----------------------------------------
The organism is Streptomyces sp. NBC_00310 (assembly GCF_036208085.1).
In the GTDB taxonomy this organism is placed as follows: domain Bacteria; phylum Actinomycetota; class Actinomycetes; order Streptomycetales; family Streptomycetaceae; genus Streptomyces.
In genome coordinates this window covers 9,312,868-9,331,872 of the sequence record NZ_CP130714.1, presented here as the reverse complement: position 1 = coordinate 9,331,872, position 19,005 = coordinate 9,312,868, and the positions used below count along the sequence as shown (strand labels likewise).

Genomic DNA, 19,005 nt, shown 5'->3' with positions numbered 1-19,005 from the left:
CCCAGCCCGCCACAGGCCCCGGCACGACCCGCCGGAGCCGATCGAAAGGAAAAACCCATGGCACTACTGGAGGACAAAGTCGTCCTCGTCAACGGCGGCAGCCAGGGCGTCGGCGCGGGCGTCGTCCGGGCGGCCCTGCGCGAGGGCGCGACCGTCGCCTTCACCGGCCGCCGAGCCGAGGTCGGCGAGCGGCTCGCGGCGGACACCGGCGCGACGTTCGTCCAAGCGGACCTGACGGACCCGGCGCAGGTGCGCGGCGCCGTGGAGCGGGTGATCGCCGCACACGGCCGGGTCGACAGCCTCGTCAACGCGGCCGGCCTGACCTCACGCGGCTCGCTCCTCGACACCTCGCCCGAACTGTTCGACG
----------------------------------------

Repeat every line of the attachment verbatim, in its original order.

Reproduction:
The organism is Streptomyces sp. NBC_00310 (assembly GCF_036208085.1).
In the GTDB taxonomy this organism is placed as follows: domain Bacteria; phylum Actinomycetota; class Actinomycetes; order Streptomycetales; family Streptomycetaceae; genus Streptomyces.
In genome coordinates this window covers 9,312,868-9,331,872 of the sequence record NZ_CP130714.1, presented here as the reverse complement: position 1 = coordinate 9,331,872, position 19,005 = coordinate 9,312,868, and the positions used below count along the sequence as shown (strand labels likewise).

Genomic DNA, 19,005 nt, shown 5'->3' with positions numbered 1-19,005 from the left:
CCCAGCCCGCCACAGGCCCCGGCACGACCCGCCGGAGCCGATCGAAAGGAAAAACCCATGGCACTACTGGAGGACAAAGTCGTCCTCGTCAACGGCGGCAGCCAGGGCGTCGGCGCGGGCGTCGTCCGGGCGGCCCTGCGCGAGGGCGCGACCGTCGCCTTCACCGGCCGCCGAGCCGAGGTCGGCGAGCGGCTCGCGGCGGACACCGGCGCGACGTTCGTCCAAGCGGACCTGACGGACCCGGCGCAGGTGCGCGGCGCCGTGGAGCGGGTGATCGCCGCACACGGCCGGGTCGACAGCCTCGTCAACGCGGCCGGCCTGACCTCACGCGGCTCGCTCCTCGACACCTCGCCCGAACTGTTCGACG